What is it?
Glaucoma is a group of eye conditions which result in optic nerve damage and is nicknamed the “silent thief of sight.” Once lost, the visual field cannot be recovered.
Glaucoma is a progressive eye disease of the optic nerve often caused by increased intraocular pressure (IOP). Increased IOP results from a malfunction of the eye’s drainage structures or from increased production of flied inside the eye. If IOP is left untreated, elevated IOP may cause irreversible damage to the optic nerve and retinal fibers, resulting in a progressive, permanent loss of vision. Not all cases of glaucoma are related to increased IOP. Studies have found that up to one-third of patients with glaucoma will have IOP in the normal range at an annual eye exam. Early detection and treatment may slow or even stop the progress of the disease.
In the beginning, there are no symptoms of glaucoma; vision stays normal and there is no pain.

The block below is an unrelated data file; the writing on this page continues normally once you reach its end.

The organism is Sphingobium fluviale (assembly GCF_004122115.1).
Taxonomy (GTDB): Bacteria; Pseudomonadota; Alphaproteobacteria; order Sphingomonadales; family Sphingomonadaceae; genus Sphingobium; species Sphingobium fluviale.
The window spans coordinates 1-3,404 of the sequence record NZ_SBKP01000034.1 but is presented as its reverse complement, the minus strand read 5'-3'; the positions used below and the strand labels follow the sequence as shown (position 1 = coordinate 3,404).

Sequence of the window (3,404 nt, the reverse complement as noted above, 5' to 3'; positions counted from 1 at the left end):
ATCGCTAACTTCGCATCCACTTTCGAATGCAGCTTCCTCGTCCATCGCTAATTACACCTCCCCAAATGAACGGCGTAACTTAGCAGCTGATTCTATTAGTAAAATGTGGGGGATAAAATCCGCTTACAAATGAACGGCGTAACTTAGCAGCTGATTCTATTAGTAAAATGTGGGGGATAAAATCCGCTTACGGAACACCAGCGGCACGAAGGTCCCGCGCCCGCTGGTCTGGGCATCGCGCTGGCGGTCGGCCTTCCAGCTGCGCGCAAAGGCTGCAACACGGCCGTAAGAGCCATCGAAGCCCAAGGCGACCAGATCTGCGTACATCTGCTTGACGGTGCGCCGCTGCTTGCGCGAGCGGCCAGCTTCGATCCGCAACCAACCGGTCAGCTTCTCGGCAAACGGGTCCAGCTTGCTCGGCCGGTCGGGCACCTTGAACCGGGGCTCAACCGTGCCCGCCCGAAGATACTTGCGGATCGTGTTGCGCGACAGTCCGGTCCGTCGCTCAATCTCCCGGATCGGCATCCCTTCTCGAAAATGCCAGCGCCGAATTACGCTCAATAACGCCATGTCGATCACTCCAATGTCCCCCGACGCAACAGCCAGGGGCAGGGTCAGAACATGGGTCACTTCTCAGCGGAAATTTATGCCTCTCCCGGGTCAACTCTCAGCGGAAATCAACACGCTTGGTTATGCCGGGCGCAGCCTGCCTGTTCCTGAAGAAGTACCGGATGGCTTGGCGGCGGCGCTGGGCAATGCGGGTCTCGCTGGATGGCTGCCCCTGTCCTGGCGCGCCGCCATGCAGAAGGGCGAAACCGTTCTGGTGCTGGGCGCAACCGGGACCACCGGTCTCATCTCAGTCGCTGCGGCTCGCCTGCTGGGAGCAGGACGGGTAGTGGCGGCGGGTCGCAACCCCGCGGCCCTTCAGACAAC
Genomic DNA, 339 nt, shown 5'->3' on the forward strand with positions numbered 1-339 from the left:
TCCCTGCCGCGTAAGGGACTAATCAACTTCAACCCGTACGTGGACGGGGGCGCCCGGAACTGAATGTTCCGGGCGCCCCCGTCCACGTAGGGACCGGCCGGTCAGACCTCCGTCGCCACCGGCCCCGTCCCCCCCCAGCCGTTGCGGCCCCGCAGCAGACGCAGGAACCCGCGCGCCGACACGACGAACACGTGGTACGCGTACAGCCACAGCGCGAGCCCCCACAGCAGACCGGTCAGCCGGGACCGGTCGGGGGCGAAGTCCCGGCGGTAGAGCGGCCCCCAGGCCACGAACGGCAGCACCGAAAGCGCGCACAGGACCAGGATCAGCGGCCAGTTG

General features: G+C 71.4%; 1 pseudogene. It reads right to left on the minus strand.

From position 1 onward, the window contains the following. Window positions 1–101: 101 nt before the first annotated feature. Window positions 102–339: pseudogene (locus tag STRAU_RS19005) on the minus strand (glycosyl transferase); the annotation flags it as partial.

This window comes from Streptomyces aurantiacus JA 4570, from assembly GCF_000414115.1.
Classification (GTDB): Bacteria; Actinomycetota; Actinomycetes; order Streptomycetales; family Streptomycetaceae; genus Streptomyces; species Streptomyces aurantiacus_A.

Primary open-angle glaucoma signs and symptoms include:
Closed-angle glaucoma signs and symptoms include:
Treatment for Glaucoma
There are various options to treat glaucoma such as eye drops, laser procedures, and surgery. Treatment is intended to decrease eye pressure therefore protect the optic nerve. Eye drops or laser are the first choice for treating patients, however, for many people a combination of medications and laser treatment can safely control eye pressure and prevent further vision loss.
Eye drops may be used in managing glaucoma to decrease eye pressure by helping the eye’s fluid to drain better and/or decrease the amount of fluid made by the eye. In those patients where the pressure cannot be controlled with medication or laser, surgery is often successful in reducing IOP.
Protecting your Vision
Early diagnosis and treatment of glaucoma (before it causes major vision loss) is the best way to control the disease. Once damage from glaucoma occurs it is not reversible. Depending on your general health and family history, your eyes should be examined through dilated pupils every 1-2 years. If you have glaucoma risk factors, a dilated eye examination is recommended every year.
Call today to schedule your eye exam.
We also accept walk-ins, so stop by!
Mon -Tues 11:00-6:00pm
Thurs - Fri 10:00-5:00pm
Wed, Sun - closed
*office hours are subject to change